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Scientia Agricola

On-line version ISSN 1678-992X

Sci. agric. (Piracicaba, Braz.) vol.68 no.5 Piracicaba Sept./Oct. 2011

http://dx.doi.org/10.1590/S0103-90162011000500010 

SOILS AND PLANT NUTRITION

 

Assessing soil carbon stocks under pastures through orbital remote sensing

 

 

Gabor Gyula Julius SzakácsI; Carlos Clemente CerriI, *; Uwe HerpinII; Martial BernouxIII

IUSP/CENA - Lab. de Biogeoquímica Ambiental, C.P. 96 - 13400-970 - Piracicaba, SP - Brasil
IIUSP/ESALQ - Núcleo de Pesquisa em Geoquímica e Geofísica da Litosfera
IIIInstitut de Recherche pour le Développement/UMR Eco&Sols "Functional Ecology & Soil Biogeochemistry & Agro-Ecosystems" (Cirad-Inra-IRD-SupAgro), 2 place Viala - Bat. 12, 34060 Montpellier cedex, France

 

 


ABSTRACT

The growing demand of world food and energy supply increases the threat of global warming due to higher greenhouse gas emissions by agricultural activity. Therefore, it is widely admitted that agriculture must establish a new paradigm in terms of environmental sustainability that incorporate techniques for mitigation of greenhouse gas emissions. This article addresses to the scientific demand to estimate in a fast and inexpensive manner current and potential soil organic carbon (SOC) stocks in degraded pastures, using remote sensing techniques. Four pastures on sandy soils under Brazilian Cerrado vegetation in São Paulo state were chosen due to their SOC sequestration potential, which was characterized for the soil depth 0-50 cm. Subsequently, a linear regression analysis was performed between SOC and Leaf Area Index (LAI) measured in the field (LAIfield) and derived by satellite (LAIsatellite) as well as SOC and pasture reflectance in six spectra from 450 nm - 2350 nm, using the Enhanced Thematic Mapper (ETM+) sensor of satellite Landsat 7. A high correlation between SOC and LAIfield (R2 = 0.9804) and LAIsatellite (R2 = 0.9812) was verified. The suitability of satellite derived LAI for SOC determination leads to the assumption, that orbital remote sensing is a very promising SOC estimation technique from regional to global scale.

Keywords: Brazil, leaf Area Index, soil organic carbon, pasture degradation, spectral reflectance, climate change


 

 

Introduction

Global warming by greenhouse gas (GHG) emissions causes major negative implications on global environment and economics nowadays and for the future. CO2 contributes with approximately 60 % of the global warming potential of greenhouse gases and intensive studies are undertaken to understand the complex carbon cycle and its interactions between geosphere and atmosphere. Agriculture sector is able to remove CO2 from the atmosphere depending on land conversion and management (Bernoux et al., 2006; Cerri et al., 2004, 2007, 2010). However, it is necessary to quantify the amount of CO2 removed and stored in the form of organic matter. Thus, there is an increasing demand for estimating SOC on a global scale by fast and inexpensive, but yet accurate estimation, such as remote sensing techniques.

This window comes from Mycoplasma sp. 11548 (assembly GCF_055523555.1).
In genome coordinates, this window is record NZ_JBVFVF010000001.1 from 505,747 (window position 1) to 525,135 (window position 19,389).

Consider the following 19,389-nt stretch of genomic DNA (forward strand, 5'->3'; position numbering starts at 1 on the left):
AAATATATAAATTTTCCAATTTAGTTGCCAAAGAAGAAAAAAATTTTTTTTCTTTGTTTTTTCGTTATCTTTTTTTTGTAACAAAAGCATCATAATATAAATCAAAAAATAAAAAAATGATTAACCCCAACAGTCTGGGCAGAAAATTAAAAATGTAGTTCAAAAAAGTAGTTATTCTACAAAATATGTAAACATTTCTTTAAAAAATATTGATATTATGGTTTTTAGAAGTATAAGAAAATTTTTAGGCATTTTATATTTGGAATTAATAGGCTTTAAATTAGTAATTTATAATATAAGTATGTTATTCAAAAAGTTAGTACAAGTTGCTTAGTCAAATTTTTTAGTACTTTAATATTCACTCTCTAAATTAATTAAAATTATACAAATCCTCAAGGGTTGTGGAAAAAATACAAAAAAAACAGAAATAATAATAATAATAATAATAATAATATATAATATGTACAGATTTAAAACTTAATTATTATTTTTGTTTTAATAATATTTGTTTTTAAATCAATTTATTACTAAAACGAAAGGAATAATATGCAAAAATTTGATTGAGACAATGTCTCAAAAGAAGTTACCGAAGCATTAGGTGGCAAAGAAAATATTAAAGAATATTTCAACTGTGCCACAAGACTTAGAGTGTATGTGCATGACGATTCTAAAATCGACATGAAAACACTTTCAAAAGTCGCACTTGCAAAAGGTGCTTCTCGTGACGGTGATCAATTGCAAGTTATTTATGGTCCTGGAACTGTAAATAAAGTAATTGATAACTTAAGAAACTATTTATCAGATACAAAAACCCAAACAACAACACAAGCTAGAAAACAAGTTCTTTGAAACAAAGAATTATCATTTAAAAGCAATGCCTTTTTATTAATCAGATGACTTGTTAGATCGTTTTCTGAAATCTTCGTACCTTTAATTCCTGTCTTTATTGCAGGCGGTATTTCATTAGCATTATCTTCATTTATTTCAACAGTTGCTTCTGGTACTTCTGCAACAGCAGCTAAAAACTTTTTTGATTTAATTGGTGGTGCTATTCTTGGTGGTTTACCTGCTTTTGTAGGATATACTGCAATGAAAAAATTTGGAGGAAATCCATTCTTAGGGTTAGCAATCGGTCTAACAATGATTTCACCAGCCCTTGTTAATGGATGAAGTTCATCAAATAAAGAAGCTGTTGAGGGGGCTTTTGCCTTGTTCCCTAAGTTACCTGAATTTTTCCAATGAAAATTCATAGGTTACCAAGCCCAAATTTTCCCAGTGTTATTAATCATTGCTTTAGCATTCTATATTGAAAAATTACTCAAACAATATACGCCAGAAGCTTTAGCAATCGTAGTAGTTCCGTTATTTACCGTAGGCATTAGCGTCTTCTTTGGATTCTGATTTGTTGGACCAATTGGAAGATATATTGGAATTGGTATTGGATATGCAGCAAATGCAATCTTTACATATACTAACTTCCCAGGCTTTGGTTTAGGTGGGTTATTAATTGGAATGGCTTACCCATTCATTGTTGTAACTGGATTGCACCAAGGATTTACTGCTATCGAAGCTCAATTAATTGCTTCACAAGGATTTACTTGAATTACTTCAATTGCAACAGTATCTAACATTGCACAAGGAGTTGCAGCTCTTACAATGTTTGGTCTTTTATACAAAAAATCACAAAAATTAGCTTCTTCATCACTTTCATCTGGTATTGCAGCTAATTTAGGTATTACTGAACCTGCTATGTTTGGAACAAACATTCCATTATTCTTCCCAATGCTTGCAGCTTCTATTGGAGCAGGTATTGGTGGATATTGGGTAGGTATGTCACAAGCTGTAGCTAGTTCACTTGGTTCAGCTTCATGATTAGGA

In most cases a higher Net Primary Productivity (NPP), without large nutrient and biomass export by harvest, increases SOC due to higher carbohydrate assimilation through photosynthesis, which is partly stored in the soil (Ingram and Fernandes, 2001).

Hodgson (1990) considers LAI as one of the two variables, which demonstrate strong consistency in relation to pasture NPP. Therefore, this study explored the correlation between SOC and LAI. LAI and LAD (Leaf Angle Distribution) represent the main drivers of canopy reflectance (Asner, 1998). Furthermore, it is legitimate to interpret subsoil information (e. g. SOC.) by analyzing upper soil surface characteristics (e.g. LAI) obtained through satellite images, provided that there is a strong correlation between the subsoil and upper soil data (Levine et al., 2000). Several other authors point out to a good relationship between LAI and spectral vegetation indexes (SVIs) such as the NDVI (Broge and Leblanc, 2001; Gupta and Prasad, 2000; Friedl, 1997; Price and Bausch, 1995). Due to differences in the optical properties of vegetation, Turner et al. (1999) suggest the need for considering the specific vegetation type (e.g. pasture) when establishing and applying LAI-SVI relationships. Since the SVIs can be derived from satellite imagery, SOC estimation based on LAI determination through satellite images represents a useful approach, if a significant correlation between these two parameters can be highlighted.

Several authors also investigated the relationship between soil organic matter and soil reflectance (Henderson et al., 1989; Baumgardner et al., 1970). Hummel et al. (2001) studied the near infrared (NIR) reflectance to predict organic matter of soils, with a standard error from the calibration set of 0.63 % (i. e. the standard error of the estimate in the calibration data in percent soil organic matter). Statistical analysis of soil reflectance and SOC indicated the potential of soil reflectance in visible, NIR, and SWIR bands to provide information about SOC content. In particular, five SWIR bands (1955-1965, 2215, 2265, 2285-2295, and 2315-2495 nm) revealed the highest correlation (r = -0.964 or higher) (Henderson et al., 1992). For SOC detection in the field, spectral handheld sensors were designed, based on reflectance spectroscopy of the NIR and SWIR spectra (Reeves et al., 2003; Shonk et al., 1991). Chen et al. (2010) found high correlation (R2 = 0.98) between superficial SOC concentrations of bare soil and a logarithm linear combination of image intensity values in the red, green, and blue bands. However, the above-mentioned SOC estimation studies relate either to a field or an aerial remote sensing but not to the orbital remote sensing. So far there has been little research about the spectral relationship between subsurface SOC combined with vegetation/soil reflectance at orbital remote sensing scale. The objective of this study is to explore this relationship.